The Lima Stock Exchange said Monday it has restarted the process of integration with the Chilean and Colombian exchanges, following a decision by Peru’s Congress to lower a capital-gains tax to 5%.
On Dec. 20, the stock market in Lima suspended the planned integration, adding that a failure to pass a law standardizing capital-gains taxes “generates a series of gaps and problems” that could diminish the integration project and mar its competitiveness.
On Dec. 29, Congress passed a bill to standardize capital-gains taxes at 5%. Peru’s capital-gains taxes have ranged from 5% to 30% depending on the status of the investor.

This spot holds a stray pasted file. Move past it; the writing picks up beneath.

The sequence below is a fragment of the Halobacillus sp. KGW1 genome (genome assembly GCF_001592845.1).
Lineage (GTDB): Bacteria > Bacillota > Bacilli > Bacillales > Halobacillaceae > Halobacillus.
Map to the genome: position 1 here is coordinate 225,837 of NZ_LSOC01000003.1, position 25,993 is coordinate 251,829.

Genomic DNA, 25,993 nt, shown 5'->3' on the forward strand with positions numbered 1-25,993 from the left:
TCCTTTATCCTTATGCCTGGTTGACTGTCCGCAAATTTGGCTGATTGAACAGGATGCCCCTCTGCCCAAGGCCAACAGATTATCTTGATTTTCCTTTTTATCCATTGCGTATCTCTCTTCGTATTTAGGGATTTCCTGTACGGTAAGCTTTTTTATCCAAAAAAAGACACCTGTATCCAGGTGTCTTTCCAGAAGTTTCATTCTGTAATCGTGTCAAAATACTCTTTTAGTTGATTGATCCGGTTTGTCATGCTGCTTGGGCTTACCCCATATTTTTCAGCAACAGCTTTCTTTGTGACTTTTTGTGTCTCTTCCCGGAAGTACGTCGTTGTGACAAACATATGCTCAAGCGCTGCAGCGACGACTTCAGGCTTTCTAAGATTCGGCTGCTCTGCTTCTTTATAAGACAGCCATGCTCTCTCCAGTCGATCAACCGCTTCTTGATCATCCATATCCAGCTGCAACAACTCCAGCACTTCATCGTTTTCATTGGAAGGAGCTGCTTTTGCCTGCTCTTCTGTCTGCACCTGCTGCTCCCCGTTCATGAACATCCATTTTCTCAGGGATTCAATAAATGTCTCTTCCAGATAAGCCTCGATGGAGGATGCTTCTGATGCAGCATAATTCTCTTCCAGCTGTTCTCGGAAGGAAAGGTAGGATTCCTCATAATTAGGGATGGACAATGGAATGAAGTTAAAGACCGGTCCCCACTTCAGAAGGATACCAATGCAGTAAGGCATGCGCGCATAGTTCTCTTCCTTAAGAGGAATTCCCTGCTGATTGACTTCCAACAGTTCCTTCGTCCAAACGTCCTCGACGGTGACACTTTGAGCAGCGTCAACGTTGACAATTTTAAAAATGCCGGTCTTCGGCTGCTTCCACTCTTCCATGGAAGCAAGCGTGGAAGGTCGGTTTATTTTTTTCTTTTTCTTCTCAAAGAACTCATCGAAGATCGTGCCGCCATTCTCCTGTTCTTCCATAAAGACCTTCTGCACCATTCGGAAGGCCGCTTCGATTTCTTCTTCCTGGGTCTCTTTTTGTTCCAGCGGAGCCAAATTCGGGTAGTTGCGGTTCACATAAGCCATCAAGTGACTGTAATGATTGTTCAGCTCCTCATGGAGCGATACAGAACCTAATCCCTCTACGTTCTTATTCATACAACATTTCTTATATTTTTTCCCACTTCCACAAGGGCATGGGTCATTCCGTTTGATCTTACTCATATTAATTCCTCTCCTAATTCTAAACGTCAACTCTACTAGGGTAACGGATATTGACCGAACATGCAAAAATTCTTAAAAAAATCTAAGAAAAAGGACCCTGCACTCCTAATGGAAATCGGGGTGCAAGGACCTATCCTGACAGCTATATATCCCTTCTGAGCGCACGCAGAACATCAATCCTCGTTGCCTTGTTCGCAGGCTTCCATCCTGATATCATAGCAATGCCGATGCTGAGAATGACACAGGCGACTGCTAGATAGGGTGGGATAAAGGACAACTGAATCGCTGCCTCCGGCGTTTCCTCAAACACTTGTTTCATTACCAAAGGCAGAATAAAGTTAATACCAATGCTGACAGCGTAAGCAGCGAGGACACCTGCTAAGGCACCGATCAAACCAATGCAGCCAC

The Chilean and Colombian exchanges had said they would proceed as planned despite Peru’s suspension of talks.
Tests on integrating the three market systems, due to become the Integrated Latin American Market, or MILA, began in November, and direct trading among the three has been expected to start in late January.
If it moves ahead, MILA will become the biggest exchange in the region by listed companies, with 563. Officials have said MILA should have an initial trading volume of about $300 million a day.
In market-capitalization terms, it would become the second biggest in the region with an estimated $614 billion, compared with Brazil’s market cap of $1.5 trillion and Mexico at $388 billion. (Robert Kozak / Dow Jones Newswires)